Charity Commission warning over school payment frauds
The Charity Commission has issued a formal alert about the dangers of payment diversion fraud in the independent schools sector, based on reports made in the past month to Action Fraud, the UK’s national fraud reporting centre
12 Jan 2018
Some independent schools have charitable status, which is why the regulator has taken action. It says fraudsters are placing themselves in the middle of transactions between parents and schools. The fraudster contacts the parents outlining details and payment instructions for the latest school fees. Initial contact appears to primarily be made via email and often from the school’s own compromised email system.
However, the National Fraud Investigation Bureau (NFIB) has also seen instances where the email address used is similar to that of the school, for example using ‘nn’ instead of an ‘m’.
The victim then makes the required payment into the bank account, which is in the control of the fraudster. By the time the fraud has been identified, the funds have already disappeared.
In several instances there has been a strong element of manipulation to the scam, with fraudsters building trust with victims through contact by phone, email or other direct messaging. Often, the fraudulent email promises a discount for early fee payments.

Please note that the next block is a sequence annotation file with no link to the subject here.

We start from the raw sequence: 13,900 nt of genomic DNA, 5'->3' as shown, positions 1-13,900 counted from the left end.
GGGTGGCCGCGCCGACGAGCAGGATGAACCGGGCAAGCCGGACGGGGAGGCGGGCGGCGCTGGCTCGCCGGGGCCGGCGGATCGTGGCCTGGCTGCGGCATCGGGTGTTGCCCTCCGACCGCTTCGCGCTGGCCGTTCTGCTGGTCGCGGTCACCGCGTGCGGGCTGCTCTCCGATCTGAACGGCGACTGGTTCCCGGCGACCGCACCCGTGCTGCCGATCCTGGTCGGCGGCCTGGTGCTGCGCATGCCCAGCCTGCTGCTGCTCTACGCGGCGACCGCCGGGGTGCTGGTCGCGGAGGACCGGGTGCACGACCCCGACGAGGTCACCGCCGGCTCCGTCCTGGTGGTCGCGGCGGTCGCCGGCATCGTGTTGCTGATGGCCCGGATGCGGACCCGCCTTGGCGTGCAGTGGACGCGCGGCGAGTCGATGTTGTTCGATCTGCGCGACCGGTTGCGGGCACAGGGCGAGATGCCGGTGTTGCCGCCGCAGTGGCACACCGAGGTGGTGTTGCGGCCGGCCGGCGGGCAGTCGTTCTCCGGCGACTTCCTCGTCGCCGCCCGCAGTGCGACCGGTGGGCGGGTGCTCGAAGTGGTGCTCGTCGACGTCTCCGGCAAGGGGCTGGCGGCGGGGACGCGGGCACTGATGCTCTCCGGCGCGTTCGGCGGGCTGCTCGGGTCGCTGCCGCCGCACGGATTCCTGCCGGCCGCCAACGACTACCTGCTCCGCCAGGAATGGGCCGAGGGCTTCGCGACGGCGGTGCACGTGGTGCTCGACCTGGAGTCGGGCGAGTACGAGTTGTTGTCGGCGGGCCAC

The Commission has published prevention advice for schools and parents on its website, which includes making sure everyone is aware of the fraudulent methods and of cyber-protection protocols; checking emails for inconsistencies or grammatical errors; and not opening links from unknown sources. It says parents should not be afraid to challenge requests for payment, particularly if the amounts involved change.
The Commission says schools should also consider using a ‘payment gateway’ for the receipt of funds from parents, and to help combat ‘typo squatting’, should also consider registering similar domain names.
Michelle Russell, director of investigations, monitoring and enforcement at the Charity Commission, said: ‘We are urging all charitable schools and parents to be alert to this. If they suspect they’ve fallen victim to payment diversion fraud, they should report this immediately to Action Fraud, and to the Commission, under its serious incident reporting regime.’
Julie Robinson, General Secretary of The Independent Schools Council, added: ‘Schools and fee-paying parents have been targeted by fraudsters posing as school accounts departments seeking alternative payment arrangements. We are supporting the Charity Commission in raising awareness among schools and parents, and we urge institutions to alert their stakeholders to this unlawful activity.’
Report by Pat Sweet